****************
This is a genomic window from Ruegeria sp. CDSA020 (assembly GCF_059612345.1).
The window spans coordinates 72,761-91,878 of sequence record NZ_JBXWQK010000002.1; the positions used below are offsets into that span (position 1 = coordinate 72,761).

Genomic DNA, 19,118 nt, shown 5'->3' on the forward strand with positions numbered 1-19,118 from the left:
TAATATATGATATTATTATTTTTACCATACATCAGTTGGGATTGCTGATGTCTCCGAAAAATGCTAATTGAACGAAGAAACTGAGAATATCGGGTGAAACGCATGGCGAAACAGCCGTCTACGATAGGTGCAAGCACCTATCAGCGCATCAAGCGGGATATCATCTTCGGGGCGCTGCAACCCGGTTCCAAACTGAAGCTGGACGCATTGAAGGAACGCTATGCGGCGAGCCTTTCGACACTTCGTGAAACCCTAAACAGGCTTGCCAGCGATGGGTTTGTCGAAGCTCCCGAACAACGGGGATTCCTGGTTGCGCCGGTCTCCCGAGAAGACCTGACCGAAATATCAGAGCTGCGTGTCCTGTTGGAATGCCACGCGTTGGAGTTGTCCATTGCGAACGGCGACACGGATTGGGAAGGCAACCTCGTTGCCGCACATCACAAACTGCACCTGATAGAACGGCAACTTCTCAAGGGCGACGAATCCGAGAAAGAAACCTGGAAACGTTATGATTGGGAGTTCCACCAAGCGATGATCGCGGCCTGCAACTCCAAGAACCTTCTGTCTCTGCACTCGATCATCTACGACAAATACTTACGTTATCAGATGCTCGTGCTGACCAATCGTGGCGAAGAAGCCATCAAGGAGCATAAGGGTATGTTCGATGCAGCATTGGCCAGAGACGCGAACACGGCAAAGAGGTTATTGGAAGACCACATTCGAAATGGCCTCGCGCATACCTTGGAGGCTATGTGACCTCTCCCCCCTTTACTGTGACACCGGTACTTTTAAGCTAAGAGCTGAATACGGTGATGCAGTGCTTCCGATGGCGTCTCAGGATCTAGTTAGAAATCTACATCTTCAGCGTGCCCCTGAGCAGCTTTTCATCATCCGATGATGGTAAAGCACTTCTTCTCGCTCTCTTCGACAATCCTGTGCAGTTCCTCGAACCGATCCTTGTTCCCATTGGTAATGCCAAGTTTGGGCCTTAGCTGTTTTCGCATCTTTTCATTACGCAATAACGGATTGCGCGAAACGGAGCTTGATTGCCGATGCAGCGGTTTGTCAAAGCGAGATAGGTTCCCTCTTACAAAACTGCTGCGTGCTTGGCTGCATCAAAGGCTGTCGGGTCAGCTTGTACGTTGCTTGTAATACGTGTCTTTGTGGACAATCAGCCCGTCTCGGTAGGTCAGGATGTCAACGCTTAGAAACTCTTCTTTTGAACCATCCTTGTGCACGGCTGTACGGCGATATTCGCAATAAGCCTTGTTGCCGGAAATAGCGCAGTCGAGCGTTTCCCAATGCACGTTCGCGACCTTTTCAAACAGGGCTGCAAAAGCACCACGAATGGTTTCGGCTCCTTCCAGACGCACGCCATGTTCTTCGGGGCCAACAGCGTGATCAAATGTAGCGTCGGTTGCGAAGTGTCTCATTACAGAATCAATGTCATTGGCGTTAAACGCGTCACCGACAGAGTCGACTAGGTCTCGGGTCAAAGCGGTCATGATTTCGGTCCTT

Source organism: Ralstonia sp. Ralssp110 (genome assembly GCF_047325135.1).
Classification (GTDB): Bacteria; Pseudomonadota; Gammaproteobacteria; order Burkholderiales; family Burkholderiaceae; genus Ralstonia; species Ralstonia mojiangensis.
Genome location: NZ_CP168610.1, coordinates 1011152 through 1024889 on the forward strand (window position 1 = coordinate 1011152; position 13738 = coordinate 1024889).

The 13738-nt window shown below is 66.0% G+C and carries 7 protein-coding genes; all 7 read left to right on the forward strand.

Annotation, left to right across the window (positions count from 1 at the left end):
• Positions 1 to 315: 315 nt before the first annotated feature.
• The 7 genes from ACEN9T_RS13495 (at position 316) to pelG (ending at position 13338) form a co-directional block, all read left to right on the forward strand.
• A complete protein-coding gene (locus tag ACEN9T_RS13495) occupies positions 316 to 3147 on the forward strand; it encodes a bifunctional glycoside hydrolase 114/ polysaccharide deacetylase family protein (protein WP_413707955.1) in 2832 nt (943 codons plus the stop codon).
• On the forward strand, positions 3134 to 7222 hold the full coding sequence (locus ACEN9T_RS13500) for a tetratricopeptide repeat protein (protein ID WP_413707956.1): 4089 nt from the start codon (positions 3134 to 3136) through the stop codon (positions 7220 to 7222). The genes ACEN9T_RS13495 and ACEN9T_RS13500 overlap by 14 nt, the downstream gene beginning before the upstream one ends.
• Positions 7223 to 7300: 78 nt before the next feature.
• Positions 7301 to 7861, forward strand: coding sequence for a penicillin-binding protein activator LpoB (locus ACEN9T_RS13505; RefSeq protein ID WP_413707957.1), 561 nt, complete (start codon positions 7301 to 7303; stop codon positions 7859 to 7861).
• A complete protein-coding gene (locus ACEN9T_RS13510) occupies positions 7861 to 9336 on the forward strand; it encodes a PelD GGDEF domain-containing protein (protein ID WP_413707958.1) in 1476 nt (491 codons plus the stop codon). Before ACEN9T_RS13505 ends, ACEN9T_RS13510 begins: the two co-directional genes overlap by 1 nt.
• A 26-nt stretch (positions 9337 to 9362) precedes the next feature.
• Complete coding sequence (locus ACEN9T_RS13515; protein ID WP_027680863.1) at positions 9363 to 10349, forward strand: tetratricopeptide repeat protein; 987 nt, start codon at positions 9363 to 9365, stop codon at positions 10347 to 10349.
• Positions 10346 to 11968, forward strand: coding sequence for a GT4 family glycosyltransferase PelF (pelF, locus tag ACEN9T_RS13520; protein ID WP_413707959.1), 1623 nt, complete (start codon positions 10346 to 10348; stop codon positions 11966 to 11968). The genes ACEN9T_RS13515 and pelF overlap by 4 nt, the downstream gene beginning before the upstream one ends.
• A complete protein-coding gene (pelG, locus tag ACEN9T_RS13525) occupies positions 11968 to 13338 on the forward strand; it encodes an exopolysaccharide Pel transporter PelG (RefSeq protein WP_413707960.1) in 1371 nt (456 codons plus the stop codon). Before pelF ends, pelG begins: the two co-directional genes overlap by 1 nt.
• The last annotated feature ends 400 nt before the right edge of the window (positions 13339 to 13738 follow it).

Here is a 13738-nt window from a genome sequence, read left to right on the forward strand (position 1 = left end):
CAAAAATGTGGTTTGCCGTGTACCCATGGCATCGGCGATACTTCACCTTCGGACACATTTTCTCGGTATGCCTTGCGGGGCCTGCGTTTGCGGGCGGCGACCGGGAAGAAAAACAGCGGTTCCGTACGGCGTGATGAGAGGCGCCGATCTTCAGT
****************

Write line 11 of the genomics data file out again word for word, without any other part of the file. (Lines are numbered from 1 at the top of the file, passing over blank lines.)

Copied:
• The 7 genes from ACEN9T_RS13495 (at position 316) to pelG (ending at position 13338) form a co-directional block, all read left to right on the forward strand.